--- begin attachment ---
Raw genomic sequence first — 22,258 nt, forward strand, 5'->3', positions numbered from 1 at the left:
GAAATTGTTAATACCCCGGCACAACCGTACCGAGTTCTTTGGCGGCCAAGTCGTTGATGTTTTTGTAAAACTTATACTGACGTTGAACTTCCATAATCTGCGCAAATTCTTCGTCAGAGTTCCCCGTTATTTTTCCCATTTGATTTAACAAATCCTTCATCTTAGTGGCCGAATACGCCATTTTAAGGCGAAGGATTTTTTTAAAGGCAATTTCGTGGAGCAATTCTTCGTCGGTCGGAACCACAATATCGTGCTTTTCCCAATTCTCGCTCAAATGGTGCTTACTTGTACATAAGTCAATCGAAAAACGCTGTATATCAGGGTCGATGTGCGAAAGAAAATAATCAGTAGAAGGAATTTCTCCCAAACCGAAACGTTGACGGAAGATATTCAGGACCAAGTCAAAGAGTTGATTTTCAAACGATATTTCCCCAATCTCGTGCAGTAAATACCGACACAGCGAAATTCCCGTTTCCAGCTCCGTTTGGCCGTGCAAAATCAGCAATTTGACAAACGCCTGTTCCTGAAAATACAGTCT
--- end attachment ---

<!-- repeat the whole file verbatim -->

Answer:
Raw genomic sequence first — 22,258 nt, forward strand, 5'->3', positions numbered from 1 at the left:
GAAATTGTTAATACCCCGGCACAACCGTACCGAGTTCTTTGGCGGCCAAGTCGTTGATGTTTTTGTAAAACTTATACTGACGTTGAACTTCCATAATCTGCGCAAATTCTTCGTCAGAGTTCCCCGTTATTTTTCCCATTTGATTTAACAAATCCTTCATCTTAGTGGCCGAATACGCCATTTTAAGGCGAAGGATTTTTTTAAAGGCAATTTCGTGGAGCAATTCTTCGTCGGTCGGAACCACAATATCGTGCTTTTCCCAATTCTCGCTCAAATGGTGCTTACTTGTACATAAGTCAATCGAAAAACGCTGTATATCAGGGTCGATGTGCGAAAGAAAATAATCAGTAGAAGGAATTTCTCCCAAACCGAAACGTTGACGGAAGATATTCAGGACCAAGTCAAAGAGTTGATTTTCAAACGATATTTCCCCAATCTCGTGCAGTAAATACCGACACAGCGAAATTCCCGTTTCCAGCTCCGTTTGGCCGTGCAAAATCAGCAATTTGACAAACGCCTGTTCCTGAAAATACAGTCT